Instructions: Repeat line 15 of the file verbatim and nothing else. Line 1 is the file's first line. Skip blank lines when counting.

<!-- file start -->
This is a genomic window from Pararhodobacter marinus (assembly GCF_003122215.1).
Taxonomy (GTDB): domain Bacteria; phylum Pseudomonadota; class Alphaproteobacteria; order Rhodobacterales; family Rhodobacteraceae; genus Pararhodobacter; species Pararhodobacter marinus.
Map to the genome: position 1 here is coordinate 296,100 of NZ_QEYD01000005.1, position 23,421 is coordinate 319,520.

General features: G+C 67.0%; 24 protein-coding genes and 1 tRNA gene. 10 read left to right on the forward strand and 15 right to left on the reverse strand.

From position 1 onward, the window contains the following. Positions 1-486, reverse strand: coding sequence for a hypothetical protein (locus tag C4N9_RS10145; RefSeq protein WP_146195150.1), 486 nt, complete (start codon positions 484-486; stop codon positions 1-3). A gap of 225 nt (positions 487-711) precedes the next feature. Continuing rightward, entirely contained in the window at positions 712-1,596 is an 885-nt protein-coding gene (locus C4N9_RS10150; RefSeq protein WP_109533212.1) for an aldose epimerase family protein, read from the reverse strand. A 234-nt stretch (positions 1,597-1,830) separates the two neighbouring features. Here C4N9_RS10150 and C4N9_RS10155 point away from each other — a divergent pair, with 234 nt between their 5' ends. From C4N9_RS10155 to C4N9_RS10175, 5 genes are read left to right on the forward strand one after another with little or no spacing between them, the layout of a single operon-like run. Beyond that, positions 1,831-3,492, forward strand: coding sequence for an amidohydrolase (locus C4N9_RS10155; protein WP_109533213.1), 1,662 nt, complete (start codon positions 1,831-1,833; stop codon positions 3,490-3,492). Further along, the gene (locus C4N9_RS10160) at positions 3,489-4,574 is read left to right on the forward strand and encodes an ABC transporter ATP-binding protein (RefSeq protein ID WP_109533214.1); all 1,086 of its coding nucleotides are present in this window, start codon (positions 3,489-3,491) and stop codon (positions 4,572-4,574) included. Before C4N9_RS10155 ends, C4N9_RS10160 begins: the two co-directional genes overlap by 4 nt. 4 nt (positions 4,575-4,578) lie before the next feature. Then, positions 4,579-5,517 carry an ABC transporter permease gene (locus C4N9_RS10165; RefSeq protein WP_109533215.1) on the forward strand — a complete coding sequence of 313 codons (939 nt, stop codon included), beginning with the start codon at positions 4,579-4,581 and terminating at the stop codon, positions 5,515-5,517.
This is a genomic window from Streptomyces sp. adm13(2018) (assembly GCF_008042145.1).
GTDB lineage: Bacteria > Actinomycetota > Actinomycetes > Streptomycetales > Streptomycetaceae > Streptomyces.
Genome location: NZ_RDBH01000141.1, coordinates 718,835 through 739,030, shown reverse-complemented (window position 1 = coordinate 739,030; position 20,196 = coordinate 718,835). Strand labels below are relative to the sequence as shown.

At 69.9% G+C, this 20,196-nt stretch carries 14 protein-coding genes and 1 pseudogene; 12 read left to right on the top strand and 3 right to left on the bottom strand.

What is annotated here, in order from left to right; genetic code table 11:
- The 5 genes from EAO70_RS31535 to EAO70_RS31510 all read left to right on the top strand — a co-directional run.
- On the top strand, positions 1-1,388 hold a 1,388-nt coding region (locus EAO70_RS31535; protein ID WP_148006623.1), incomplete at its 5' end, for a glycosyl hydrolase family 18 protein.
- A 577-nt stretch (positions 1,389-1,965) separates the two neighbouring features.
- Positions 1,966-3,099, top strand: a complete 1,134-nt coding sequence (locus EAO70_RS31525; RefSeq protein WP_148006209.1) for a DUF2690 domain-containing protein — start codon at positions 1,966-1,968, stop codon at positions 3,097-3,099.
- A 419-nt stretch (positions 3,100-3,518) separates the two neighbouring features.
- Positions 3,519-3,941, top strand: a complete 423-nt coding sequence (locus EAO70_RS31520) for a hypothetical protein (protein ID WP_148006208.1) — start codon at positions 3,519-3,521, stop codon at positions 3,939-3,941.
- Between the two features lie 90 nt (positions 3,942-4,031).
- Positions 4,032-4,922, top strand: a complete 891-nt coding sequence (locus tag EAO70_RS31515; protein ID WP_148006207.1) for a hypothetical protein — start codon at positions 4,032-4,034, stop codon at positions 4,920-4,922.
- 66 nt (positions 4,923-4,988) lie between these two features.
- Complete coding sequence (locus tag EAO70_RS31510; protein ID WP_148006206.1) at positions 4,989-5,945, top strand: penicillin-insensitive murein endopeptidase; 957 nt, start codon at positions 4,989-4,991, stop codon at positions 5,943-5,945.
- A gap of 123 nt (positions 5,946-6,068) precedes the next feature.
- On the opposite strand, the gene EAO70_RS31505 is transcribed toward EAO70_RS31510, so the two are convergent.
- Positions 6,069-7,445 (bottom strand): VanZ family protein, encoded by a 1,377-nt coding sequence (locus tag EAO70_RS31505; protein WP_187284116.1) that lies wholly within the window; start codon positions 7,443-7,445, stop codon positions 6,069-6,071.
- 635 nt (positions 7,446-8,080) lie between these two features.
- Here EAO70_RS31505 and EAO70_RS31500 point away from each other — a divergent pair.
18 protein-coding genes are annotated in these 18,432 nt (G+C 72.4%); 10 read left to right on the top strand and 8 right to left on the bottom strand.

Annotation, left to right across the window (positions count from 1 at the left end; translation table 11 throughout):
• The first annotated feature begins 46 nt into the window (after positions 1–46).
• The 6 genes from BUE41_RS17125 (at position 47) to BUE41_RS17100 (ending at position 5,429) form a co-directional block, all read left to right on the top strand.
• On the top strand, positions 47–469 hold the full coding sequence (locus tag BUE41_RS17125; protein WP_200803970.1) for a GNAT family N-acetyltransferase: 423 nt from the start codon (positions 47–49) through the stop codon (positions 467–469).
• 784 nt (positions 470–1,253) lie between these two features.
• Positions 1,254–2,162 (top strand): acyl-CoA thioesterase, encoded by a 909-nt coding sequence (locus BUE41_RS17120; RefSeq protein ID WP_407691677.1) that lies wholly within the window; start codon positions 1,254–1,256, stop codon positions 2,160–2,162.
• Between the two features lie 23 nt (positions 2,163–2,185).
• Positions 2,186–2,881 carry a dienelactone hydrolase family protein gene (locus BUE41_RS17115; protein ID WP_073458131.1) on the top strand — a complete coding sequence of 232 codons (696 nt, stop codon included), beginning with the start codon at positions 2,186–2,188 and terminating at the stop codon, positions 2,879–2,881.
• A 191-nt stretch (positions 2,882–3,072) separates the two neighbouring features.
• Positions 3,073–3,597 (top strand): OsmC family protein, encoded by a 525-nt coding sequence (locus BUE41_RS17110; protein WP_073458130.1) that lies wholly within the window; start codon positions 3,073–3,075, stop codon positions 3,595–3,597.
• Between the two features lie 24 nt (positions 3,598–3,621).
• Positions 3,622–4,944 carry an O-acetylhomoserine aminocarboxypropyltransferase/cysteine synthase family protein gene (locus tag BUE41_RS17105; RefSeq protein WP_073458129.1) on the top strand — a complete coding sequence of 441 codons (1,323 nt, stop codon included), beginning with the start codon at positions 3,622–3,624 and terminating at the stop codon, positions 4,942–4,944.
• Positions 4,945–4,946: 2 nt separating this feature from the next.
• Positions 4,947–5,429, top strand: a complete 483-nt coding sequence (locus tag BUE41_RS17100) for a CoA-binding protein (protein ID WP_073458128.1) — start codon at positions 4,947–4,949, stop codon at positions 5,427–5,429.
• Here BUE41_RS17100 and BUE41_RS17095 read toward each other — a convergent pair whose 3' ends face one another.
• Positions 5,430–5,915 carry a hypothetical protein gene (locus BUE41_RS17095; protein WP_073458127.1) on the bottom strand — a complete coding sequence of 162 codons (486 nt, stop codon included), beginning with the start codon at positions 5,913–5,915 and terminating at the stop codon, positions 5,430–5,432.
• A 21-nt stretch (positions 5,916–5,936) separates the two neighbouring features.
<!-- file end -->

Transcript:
- A 419-nt stretch (positions 3,100-3,518) separates the two neighbouring features.